Wednesday, 9 July 2014

The Open Spaces Society Needs You

Wymington FP5 - Unlawfully obstructed by Network Rail with Bedford Borough Council permission.
When a local authority makes a public path order to create, divert or extinguish a public right of way, anyone can object (oppose the order). Making a public path order is essentially a two-part process – making the order and then confirming it. If the order is opposed then the local authority cannot confirm it. The authority can abandon the order or forward it to the Secretary of State (DEFRA) who has the power to confirm an opposed order as it stands, confirm the order with amendments or to reject it.

The Secretary of State appoints an Inspector who takes into account the arguments for and against before making a decision. The objector has a right to be heard so a local public inquiry (a formal setting where evidence is heard and where witnesses are open to cross-examination) or a hearing (a discussion held by an Inspector - less formal, usually without formal cross-examination) may be convened. Alternatively, a decision may be made following an exchange of written representations.

I objected to the:

  • Stagsden Footpath No. 20 Diversion Order last year and Bedford Borough Council decided last month to abandon the order.

  • Maulden Footpath No. 28 Extinguishment Order last year. The case was heard last month at a public inquiry. The Inspector rejected the order.

  • Wyboston, Chawston & Colesden Footpath No. A11E Extinguishment Order last year. A public hearing is to be convened at Wyboston Parish Village Hall in October.

  • Kempston Urban Footpath No. 9 Diversion Order last year. The consideration of the Order is taking the form of an exchange of written statements and I have drafted my statement of case and comments for submission this month.

  • Sharnbrook Footpath No. 2 Rail Crossing Extinguishment Order last year. Bedford Borough Council and Network Rail agreed to my suggestion for works to improve the alternative route. I will withdraw my objection on completion of the works and the Council will confirm the order.

  • Wymington Footpaths Nos. 3, 4 & 5 and Podington Footpaths Nos. 6 & 27 Rail Crossing Diversion Order (me v “Counsel” for Bedford Borough Council and Network Rail!) and await news of how that case will be dealt with.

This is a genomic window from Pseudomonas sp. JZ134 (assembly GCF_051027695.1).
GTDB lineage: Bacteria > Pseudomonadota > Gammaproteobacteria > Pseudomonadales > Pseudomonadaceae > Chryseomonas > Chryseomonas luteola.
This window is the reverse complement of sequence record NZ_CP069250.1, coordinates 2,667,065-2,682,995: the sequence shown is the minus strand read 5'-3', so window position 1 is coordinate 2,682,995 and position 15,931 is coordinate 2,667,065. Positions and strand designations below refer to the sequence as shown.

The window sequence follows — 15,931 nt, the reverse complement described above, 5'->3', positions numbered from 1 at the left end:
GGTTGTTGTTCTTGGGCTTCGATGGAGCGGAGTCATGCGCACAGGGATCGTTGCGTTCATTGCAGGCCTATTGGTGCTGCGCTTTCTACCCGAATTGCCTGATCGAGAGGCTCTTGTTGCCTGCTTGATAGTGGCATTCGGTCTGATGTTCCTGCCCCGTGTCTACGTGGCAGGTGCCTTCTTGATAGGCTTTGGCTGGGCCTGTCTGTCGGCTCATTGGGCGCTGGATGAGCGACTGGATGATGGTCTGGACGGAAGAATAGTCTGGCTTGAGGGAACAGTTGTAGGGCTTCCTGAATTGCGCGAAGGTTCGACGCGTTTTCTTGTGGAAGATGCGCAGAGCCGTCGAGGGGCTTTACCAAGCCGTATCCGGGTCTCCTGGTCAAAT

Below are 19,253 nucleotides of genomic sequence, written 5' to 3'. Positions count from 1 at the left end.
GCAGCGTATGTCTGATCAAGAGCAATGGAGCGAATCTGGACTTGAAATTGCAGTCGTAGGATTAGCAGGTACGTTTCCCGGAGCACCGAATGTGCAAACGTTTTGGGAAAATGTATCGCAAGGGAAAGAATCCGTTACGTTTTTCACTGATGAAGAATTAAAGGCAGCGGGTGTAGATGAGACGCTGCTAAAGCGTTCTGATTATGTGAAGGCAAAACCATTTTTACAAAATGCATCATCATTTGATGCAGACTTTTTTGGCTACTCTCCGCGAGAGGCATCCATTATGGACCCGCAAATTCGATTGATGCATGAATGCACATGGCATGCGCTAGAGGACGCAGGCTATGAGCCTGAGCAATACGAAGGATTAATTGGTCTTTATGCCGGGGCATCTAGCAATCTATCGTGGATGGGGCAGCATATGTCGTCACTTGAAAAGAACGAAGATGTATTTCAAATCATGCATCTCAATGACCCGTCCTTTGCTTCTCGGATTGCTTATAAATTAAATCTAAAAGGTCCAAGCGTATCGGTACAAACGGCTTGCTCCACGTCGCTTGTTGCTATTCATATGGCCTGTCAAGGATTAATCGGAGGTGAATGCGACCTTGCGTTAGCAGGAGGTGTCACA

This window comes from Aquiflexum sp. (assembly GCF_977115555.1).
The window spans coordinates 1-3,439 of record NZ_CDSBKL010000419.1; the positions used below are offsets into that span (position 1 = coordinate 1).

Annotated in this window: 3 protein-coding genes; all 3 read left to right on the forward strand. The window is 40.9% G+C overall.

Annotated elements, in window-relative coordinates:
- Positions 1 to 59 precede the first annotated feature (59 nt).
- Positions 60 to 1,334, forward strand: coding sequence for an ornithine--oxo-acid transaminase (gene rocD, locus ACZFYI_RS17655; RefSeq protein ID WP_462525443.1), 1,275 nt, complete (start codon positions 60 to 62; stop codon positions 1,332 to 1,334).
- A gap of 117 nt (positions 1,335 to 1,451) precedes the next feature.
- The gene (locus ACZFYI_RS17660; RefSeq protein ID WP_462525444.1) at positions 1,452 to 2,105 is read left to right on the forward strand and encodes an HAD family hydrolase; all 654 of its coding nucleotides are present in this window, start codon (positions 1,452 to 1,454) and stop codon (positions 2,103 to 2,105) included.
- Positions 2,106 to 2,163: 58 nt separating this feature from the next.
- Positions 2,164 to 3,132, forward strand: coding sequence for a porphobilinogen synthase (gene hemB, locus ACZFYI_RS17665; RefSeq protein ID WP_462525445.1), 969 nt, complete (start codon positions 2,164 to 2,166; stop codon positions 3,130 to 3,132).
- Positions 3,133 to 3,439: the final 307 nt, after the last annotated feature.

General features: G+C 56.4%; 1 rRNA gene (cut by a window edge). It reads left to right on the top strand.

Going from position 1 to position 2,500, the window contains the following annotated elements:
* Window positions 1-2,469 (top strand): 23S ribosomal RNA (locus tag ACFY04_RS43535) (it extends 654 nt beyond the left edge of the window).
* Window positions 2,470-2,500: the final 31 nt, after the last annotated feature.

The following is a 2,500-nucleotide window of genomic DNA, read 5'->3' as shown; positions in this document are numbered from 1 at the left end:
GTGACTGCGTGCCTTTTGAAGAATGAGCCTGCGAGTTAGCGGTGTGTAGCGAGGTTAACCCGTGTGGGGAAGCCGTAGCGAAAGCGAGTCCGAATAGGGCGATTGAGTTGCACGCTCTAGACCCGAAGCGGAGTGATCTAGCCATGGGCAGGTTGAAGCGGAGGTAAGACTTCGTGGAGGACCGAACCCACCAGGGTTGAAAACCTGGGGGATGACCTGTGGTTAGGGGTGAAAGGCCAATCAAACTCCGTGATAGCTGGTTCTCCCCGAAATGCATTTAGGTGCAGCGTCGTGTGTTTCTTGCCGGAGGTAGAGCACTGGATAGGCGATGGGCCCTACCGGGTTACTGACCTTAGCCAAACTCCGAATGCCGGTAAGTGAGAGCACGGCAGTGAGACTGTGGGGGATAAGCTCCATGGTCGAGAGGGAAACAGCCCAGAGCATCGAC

Bedford Borough Council is now consulting on a proposal to create and extinguish various paths in Willington and Cople. It seems to me that the proposals could be improved for the benefit of the public. I may have to object.

Anyone fancy joining the Open Spaces Society?

Sunday, 6 July 2014

Maulden Footpath No. 28 - Post-public inquiry

Battered and unkempt but hanging in there. Footpath No. 28 could do with a bit of TLC.
Good News!
Central Bedfordshire Council’s Maulden Footpath No. 28 Extinguishment Order has been rejected by an independent inspector following the public inquiry last month.
The footpath, which leads to Maulden Wood and the Greensand Ridge Walk, survives - for the time being.
Central Bedfordshire Council made an application to Bedford Magistrates’ Court to close the path but the case was referred to Luton Magistrates’ Court (because the government is pursuing its own case for the eventual closure of the Bedford court). The case is scheduled to be heard on 9th, 10th and 11th September in Luton.
The Open Spaces Society considers this to be a further waste of public money, particularly when the council is so short-staffed and strapped for cash. The Society urges the Council HERE to abandon its plan to close this popular route and instead to accept that it should remain a public footpath, open for all to enjoy.
The Bedfordshire on Sunday newspaper reports HERE that a spokesman for Central Bedfordshire Council said that they are disappointed at the decision and they will now be considering its implications and their options for next steps.